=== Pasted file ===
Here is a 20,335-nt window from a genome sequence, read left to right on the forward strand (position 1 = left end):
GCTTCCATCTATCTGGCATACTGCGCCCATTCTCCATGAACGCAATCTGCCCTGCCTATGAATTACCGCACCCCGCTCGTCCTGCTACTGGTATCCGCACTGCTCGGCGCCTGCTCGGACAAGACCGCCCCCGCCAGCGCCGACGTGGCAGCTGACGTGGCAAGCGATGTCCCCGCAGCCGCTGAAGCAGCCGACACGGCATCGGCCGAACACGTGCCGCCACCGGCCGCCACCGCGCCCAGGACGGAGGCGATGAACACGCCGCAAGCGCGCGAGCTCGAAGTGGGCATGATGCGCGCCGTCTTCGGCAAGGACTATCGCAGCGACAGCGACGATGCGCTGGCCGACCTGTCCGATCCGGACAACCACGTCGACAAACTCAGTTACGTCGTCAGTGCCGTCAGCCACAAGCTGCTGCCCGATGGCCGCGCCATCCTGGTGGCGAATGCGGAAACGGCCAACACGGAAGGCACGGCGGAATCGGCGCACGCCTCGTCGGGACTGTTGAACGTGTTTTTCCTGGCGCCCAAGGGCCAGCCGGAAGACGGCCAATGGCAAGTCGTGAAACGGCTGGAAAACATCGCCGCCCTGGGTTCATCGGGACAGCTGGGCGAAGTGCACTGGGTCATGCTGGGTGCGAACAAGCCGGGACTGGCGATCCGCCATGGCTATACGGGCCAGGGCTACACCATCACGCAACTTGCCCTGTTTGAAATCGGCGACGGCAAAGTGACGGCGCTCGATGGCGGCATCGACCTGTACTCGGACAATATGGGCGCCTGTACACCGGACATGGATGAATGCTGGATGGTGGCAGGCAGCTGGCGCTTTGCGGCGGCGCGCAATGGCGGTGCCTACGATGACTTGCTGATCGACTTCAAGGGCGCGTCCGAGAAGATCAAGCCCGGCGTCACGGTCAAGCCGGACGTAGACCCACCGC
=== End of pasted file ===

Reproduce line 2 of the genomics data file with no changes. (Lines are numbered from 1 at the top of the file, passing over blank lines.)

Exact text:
GCTTCCATCTATCTGGCATACTGCGCCCATTCTCCATGAACGCAATCTGCCCTGCCTATGAATTACCGCACCCCGCTCGTCCTGCTACTGGTATCCGCACTGCTCGGCGCCTGCTCGGACAAGACCGCCCCCGCCAGCGCCGACGTGGCAGCTGACGTGGCAAGCGATGTCCCCGCAGCCGCTGAAGCAGCCGACACGGCATCGGCCGAACACGTGCCGCCACCGGCCGCCACCGCGCCCAGGACGGAGGCGATGAACACGCCGCAAGCGCGCGAGCTCGAAGTGGGCATGATGCGCGCCGTCTTCGGCAAGGACTATCGCAGCGACAGCGACGATGCGCTGGCCGACCTGTCCGATCCGGACAACCACGTCGACAAACTCAGTTACGTCGTCAGTGCCGTCAGCCACAAGCTGCTGCCCGATGGCCGCGCCATCCTGGTGGCGAATGCGGAAACGGCCAACACGGAAGGCACGGCGGAATCGGCGCACGCCTCGTCGGGACTGTTGAACGTGTTTTTCCTGGCGCCCAAGGGCCAGCCGGAAGACGGCCAATGGCAAGTCGTGAAACGGCTGGAAAACATCGCCGCCCTGGGTTCATCGGGACAGCTGGGCGAAGTGCACTGGGTCATGCTGGGTGCGAACAAGCCGGGACTGGCGATCCGCCATGGCTATACGGGCCAGGGCTACACCATCACGCAACTTGCCCTGTTTGAAATCGGCGACGGCAAAGTGACGGCGCTCGATGGCGGCATCGACCTGTACTCGGACAATATGGGCGCCTGTACACCGGACATGGATGAATGCTGGATGGTGGCAGGCAGCTGGCGCTTTGCGGCGGCGCGCAATGGCGGTGCCTACGATGACTTGCTGATCGACTTCAAGGGCGCGTCCGAGAAGATCAAGCCCGGCGTCACGGTCAAGCCGGACGTAGACCCACCGC